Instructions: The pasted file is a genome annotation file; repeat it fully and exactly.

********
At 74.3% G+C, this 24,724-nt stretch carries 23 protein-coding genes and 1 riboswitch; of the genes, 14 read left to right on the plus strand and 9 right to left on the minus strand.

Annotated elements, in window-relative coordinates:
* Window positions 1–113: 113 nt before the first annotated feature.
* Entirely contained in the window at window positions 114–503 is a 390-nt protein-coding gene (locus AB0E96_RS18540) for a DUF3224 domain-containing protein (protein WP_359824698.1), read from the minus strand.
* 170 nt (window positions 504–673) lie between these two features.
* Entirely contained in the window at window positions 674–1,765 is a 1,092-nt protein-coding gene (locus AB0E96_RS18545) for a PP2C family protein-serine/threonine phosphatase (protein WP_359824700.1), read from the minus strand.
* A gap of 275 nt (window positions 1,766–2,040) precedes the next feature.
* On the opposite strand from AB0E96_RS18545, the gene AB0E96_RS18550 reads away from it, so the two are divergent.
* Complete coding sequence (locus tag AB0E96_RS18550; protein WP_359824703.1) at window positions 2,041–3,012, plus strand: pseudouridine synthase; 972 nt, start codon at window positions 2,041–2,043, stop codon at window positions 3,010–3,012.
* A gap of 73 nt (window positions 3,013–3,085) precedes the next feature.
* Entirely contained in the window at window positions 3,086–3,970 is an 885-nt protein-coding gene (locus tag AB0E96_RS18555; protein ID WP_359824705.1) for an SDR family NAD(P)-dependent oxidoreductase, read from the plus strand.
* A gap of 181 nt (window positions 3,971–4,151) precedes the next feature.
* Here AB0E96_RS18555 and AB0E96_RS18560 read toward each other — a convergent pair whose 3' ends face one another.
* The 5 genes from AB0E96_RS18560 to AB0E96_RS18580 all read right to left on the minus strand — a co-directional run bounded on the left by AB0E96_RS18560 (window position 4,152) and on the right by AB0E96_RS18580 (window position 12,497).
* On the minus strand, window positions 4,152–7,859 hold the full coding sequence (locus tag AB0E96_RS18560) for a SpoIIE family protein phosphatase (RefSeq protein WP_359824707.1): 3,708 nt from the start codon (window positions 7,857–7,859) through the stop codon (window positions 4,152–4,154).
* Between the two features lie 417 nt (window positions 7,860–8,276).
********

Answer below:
At 74.3% G+C, this 24,724-nt stretch carries 23 protein-coding genes and 1 riboswitch; of the genes, 14 read left to right on the plus strand and 9 right to left on the minus strand.

Annotated elements, in window-relative coordinates:
* Window positions 1–113: 113 nt before the first annotated feature.
* Entirely contained in the window at window positions 114–503 is a 390-nt protein-coding gene (locus AB0E96_RS18540) for a DUF3224 domain-containing protein (protein WP_359824698.1), read from the minus strand.
* 170 nt (window positions 504–673) lie between these two features.
* Entirely contained in the window at window positions 674–1,765 is a 1,092-nt protein-coding gene (locus AB0E96_RS18545) for a PP2C family protein-serine/threonine phosphatase (protein WP_359824700.1), read from the minus strand.
* A gap of 275 nt (window positions 1,766–2,040) precedes the next feature.
* On the opposite strand from AB0E96_RS18545, the gene AB0E96_RS18550 reads away from it, so the two are divergent.
* Complete coding sequence (locus tag AB0E96_RS18550; protein WP_359824703.1) at window positions 2,041–3,012, plus strand: pseudouridine synthase; 972 nt, start codon at window positions 2,041–2,043, stop codon at window positions 3,010–3,012.
* A gap of 73 nt (window positions 3,013–3,085) precedes the next feature.
* Entirely contained in the window at window positions 3,086–3,970 is an 885-nt protein-coding gene (locus tag AB0E96_RS18555; protein ID WP_359824705.1) for an SDR family NAD(P)-dependent oxidoreductase, read from the plus strand.
* A gap of 181 nt (window positions 3,971–4,151) precedes the next feature.
* Here AB0E96_RS18555 and AB0E96_RS18560 read toward each other — a convergent pair whose 3' ends face one another.
* The 5 genes from AB0E96_RS18560 to AB0E96_RS18580 all read right to left on the minus strand — a co-directional run bounded on the left by AB0E96_RS18560 (window position 4,152) and on the right by AB0E96_RS18580 (window position 12,497).
* On the minus strand, window positions 4,152–7,859 hold the full coding sequence (locus tag AB0E96_RS18560) for a SpoIIE family protein phosphatase (RefSeq protein WP_359824707.1): 3,708 nt from the start codon (window positions 7,857–7,859) through the stop codon (window positions 4,152–4,154).
* Between the two features lie 417 nt (window positions 7,860–8,276).